Schram City Reinstates Neighboorhood Watch Program This Summer


Upon arrival of last month’s minutes, members of the Schram City Village Board were presented the village’s audit by Kyle Putnam of Patton and Company, PC during their board meeting Monday evening, July 12, at the village hall.

“It’s still just hard to predict what we’re going to see over the next year or so,” said Putnam, who referenced the effects of the COVID-19 pandemic and shut down. 

With unemployment still high, she expressed concerns over utility bills. Water Clerk Marcia Eller advised that they haven’t faced many issues regarding unpaid bills.

“While aid has come to some local governments, it comes at a price,” Putnam said.

The board learned that there is a limit on government funding they can receive before they’re required to do a single audit, which is $750,000. Putnam advised that a single audit would be more costly, and there aren’t many auditors who are equipped to do that kind of audit.

The village was awarded an IEPA loan that exceeds that amount, and Putnam advised that any CARES funding will also count toward that limit. She is working with Village President Albert Oberle and the IEPA to determine if any of those funds are federal money.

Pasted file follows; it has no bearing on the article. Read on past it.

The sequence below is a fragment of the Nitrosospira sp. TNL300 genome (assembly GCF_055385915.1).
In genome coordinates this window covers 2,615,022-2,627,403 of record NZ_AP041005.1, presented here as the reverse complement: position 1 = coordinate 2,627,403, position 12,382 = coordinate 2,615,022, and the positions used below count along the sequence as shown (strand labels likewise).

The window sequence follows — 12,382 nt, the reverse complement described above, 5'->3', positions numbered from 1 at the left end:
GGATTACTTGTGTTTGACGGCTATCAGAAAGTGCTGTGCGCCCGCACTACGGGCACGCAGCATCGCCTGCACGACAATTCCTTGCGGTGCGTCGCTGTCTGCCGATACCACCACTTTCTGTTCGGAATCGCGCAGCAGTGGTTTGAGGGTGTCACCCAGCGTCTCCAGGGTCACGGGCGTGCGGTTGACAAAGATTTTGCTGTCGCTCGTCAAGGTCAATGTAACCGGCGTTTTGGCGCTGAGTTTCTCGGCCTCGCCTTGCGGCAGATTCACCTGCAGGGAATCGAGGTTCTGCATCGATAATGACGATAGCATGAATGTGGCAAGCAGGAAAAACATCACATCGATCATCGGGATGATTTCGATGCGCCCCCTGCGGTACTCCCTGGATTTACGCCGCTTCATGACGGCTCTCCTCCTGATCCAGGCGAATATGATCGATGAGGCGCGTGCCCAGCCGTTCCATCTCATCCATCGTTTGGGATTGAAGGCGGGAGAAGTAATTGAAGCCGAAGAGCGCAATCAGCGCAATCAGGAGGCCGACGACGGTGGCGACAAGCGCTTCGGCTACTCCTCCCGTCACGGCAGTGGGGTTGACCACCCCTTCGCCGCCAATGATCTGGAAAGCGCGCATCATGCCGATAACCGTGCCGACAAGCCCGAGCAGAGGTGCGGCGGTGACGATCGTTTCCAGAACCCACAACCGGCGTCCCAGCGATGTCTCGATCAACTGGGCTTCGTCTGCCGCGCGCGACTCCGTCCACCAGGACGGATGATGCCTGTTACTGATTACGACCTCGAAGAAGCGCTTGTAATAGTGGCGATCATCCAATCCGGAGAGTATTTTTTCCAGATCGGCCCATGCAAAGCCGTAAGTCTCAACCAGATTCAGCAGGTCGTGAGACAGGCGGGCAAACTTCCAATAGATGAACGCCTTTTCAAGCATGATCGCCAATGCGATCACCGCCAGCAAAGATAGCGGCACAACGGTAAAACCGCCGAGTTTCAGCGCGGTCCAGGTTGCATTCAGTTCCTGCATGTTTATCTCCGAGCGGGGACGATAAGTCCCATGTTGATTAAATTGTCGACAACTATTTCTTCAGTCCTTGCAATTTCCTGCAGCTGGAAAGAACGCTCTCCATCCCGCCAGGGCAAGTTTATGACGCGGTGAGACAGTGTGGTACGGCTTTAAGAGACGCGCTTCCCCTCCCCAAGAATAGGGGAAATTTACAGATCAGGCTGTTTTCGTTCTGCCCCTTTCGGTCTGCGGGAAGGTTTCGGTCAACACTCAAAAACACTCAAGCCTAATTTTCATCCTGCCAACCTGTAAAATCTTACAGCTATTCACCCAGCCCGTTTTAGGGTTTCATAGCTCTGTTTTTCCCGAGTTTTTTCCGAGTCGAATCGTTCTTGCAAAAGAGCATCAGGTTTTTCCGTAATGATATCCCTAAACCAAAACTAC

According to Putnam, the state has requested a different kind of audit for next year, which will be a little more costly because it is more extensive; however, she is trying to convince them otherwise. While many smaller governments are receiving funding, it is pushing them into the single audit threshold and they do not have the resources for a single audit. She hopes the CARES funding isn’t counted as federal money or it is split between federal and state.

President Oberle questioned whether the American Rescue Plan Act (ARPA) funds will count toward the federal money alotment as the county was awarded $5.4 million  that they will distribute to local municipalities. Putnam said she believes it is federal money; however, it is uncertain at this time.

“No one knows right now what the rule is,” said Putnam.

As part of the fuel tax inacted a few years ago, the village has received about $19,000 in Rebuild Illinois funding. An extra revenue bonus for the village was gaming, but as a result of the shut down, they have seen an expected decrease. The village also received $479 in cannabis tax for the year.